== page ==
Haiti: a judge indicts the widow of President Jovenel Moïse, assassinated in 2021, as well as the former prime minister

The investigation into the assassination of Haitian President Jovenel Moïse in July 2021 has taken a spectacular step forward

Haiti: a judge indicts the widow of President Jovenel Moïse, assassinated in 2021, as well as the former prime minister

The investigation into the assassination of Haitian President Jovenel Moïse in July 2021 has taken a spectacular step forward. In a report published Monday, February 19, investigating judge Walther Wesser Voltaire indicted several dozen people including the president's widow, Martine Moïse, former prime minister Claude Joseph and the former head of Haiti's national police Leon Charles.

The latter, who today occupies the position of permanent representative of Haiti to the Organization of American States (OAS), must answer to the most serious charges: murder, attempted murder, possession and illegal carrying of weapons, conspiracy against the internal security of the State and criminal association. Martine Moïse – who was injured during the attack on her husband – and Claude Joseph are accused of complicity and criminal association. Walther Wesser Voltaire is the fifth judge to lead the investigation after the previous ones withdrew for various reasons, including fear of being killed.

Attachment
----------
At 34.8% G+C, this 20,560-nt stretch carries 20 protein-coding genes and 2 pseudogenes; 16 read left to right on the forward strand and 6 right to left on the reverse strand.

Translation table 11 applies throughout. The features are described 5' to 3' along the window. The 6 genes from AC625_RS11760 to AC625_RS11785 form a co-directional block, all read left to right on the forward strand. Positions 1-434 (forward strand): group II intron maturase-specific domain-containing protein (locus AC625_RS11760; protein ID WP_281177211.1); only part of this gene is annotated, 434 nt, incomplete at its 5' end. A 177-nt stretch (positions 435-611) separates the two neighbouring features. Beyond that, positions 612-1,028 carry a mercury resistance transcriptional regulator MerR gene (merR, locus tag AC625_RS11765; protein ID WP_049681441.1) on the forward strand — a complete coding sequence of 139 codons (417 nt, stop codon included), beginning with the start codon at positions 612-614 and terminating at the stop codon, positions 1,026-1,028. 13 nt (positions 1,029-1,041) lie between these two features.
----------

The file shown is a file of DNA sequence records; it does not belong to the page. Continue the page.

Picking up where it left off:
The indictments are expected to further destabilize Haiti, which is grappling with a surge in gang violence and recovering from a wave of violent protests demanding the resignation of current Prime Minister Ariel Henry, who has served as interim president since. the assassination of Jovenel Moïse.

Ariel Henry “is weaponizing the Haitian justice system, prosecuting political opponents like me. “It’s a classic coup d’état,” Mr. Joseph responded to the Associated Press on Monday. “They failed to kill Martine Moïse and me on July 7, 2021, and now they are using the Haitian judicial system to advance their Machiavellian plan,” he denounced, calling Mr. Henry again. to resign even though the latter had committed, in December 2022, to organizing elections and to leave power at the beginning of February.

Statements “tainted by contradictions”